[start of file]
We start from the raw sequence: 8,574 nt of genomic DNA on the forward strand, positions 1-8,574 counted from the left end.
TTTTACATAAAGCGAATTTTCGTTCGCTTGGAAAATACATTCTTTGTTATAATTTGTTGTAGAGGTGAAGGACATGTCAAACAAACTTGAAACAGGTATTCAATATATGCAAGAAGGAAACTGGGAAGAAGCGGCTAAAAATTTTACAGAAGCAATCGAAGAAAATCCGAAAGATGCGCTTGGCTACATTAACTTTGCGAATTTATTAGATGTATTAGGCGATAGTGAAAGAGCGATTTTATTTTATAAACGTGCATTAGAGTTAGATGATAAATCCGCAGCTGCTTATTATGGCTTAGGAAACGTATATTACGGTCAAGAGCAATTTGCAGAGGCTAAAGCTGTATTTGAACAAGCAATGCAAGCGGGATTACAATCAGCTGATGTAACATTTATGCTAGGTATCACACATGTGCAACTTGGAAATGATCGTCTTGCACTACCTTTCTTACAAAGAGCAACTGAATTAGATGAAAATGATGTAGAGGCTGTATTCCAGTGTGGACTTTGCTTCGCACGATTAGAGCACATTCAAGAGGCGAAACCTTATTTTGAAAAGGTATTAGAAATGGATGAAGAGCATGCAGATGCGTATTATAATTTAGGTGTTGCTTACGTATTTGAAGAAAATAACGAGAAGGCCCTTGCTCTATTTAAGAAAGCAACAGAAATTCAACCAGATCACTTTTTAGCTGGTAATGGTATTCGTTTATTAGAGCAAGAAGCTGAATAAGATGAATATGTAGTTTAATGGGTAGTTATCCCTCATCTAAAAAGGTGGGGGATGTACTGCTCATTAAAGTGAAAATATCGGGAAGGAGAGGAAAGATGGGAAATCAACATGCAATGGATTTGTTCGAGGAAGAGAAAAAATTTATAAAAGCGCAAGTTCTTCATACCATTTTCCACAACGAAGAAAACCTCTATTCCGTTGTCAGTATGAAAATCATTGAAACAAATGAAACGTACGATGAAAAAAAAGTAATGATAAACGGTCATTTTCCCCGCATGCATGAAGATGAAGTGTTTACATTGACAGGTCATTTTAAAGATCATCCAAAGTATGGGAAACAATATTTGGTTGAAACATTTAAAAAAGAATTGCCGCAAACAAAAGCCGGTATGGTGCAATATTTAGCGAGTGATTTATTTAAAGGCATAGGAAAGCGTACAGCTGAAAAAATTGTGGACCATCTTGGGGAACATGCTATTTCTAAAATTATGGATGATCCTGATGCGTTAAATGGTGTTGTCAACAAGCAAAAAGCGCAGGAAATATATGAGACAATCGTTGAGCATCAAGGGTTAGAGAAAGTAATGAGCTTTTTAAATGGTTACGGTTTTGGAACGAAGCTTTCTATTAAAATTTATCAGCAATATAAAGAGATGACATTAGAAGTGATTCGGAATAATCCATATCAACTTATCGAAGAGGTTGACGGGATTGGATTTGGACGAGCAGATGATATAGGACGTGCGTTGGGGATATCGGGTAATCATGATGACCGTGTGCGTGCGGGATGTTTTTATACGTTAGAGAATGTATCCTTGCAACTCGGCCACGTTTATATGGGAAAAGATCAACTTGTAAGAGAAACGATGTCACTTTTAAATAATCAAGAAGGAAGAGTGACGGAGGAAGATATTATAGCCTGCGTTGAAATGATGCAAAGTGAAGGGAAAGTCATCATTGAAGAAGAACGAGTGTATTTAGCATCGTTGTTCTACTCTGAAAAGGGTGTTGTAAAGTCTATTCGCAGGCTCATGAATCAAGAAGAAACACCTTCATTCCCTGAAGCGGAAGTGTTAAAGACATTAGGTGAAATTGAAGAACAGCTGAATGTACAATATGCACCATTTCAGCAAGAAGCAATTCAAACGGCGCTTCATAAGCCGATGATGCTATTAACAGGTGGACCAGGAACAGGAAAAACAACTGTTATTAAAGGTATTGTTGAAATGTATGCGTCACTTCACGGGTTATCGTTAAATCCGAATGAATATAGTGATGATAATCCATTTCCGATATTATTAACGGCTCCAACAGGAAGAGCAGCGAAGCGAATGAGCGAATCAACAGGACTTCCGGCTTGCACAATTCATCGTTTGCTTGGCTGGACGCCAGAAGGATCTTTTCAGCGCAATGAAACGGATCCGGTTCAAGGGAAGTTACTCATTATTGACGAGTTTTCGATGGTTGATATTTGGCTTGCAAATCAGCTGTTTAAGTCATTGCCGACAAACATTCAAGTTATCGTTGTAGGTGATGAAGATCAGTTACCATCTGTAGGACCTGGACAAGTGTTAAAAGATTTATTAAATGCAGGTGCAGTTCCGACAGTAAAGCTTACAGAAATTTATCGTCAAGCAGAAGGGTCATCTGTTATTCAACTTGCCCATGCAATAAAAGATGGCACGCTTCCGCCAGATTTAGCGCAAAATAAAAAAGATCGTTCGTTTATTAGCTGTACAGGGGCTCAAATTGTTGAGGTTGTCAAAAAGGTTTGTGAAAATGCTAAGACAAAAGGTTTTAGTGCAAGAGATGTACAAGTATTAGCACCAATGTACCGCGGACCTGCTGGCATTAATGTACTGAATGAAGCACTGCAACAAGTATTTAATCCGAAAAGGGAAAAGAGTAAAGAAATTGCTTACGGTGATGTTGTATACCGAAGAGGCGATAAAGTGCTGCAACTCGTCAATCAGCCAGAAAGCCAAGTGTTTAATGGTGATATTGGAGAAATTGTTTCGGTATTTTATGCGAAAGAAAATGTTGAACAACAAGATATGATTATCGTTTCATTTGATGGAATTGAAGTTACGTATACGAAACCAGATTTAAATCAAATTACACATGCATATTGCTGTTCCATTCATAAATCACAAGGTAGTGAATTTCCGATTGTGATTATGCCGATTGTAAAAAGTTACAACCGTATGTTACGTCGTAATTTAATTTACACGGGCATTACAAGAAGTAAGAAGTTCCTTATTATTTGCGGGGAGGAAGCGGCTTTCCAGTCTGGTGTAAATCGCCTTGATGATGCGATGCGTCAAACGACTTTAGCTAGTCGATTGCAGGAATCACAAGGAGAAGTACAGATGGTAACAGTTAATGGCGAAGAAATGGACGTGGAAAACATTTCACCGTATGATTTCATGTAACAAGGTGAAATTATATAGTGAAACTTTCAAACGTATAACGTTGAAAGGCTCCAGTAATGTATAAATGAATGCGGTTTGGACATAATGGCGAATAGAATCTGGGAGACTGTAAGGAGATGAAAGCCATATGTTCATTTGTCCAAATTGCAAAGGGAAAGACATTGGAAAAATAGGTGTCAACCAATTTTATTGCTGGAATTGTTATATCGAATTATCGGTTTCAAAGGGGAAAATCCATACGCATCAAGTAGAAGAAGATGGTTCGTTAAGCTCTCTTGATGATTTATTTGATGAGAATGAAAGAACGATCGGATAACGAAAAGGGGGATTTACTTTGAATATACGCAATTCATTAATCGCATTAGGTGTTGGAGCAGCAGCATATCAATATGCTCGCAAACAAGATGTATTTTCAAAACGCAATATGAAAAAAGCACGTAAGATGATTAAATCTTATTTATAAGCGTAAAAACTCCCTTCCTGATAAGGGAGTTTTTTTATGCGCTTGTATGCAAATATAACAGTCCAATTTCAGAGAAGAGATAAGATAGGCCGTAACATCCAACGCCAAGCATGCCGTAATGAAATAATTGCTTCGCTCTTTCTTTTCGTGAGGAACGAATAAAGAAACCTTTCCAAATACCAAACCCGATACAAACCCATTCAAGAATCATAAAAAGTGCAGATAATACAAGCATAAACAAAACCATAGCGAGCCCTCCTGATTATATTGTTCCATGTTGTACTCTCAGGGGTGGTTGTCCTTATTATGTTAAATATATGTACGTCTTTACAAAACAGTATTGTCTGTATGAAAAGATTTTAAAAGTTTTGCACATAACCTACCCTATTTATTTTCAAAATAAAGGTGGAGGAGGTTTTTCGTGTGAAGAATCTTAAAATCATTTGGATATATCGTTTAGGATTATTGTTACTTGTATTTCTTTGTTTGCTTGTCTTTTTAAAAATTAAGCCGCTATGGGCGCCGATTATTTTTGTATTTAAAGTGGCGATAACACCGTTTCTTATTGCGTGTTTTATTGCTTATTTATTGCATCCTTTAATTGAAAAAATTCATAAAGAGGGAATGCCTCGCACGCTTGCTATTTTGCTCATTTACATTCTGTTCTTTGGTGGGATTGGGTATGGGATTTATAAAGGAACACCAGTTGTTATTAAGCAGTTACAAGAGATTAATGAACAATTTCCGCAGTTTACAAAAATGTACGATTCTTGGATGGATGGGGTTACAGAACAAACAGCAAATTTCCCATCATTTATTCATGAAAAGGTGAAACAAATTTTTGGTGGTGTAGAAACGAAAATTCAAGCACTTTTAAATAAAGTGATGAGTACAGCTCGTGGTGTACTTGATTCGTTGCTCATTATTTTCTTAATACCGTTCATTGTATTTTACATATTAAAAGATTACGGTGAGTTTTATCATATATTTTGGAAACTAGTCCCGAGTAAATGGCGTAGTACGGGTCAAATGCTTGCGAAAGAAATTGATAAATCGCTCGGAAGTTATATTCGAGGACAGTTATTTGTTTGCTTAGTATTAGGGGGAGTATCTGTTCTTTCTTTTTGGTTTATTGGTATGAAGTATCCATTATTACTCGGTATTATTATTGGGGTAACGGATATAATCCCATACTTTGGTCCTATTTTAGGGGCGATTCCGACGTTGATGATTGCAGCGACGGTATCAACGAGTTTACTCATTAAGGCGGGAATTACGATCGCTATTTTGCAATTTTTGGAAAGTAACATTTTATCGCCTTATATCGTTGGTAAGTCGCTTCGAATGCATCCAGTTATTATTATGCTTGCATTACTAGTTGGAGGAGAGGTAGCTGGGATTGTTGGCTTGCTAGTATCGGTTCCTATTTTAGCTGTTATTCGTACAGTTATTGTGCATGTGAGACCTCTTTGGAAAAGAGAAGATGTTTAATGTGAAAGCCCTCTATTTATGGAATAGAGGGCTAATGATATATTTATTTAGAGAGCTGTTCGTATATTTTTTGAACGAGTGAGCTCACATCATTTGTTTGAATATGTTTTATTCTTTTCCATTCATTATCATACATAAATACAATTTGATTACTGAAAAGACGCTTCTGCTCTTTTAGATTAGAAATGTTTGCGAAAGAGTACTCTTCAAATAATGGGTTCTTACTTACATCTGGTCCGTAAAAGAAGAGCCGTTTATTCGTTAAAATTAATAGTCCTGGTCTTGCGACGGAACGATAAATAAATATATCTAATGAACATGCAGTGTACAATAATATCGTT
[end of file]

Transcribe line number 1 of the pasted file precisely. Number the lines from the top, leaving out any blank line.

We start from the raw sequence: 8,574 nt of genomic DNA on the forward strand, positions 1-8,574 counted from the left end.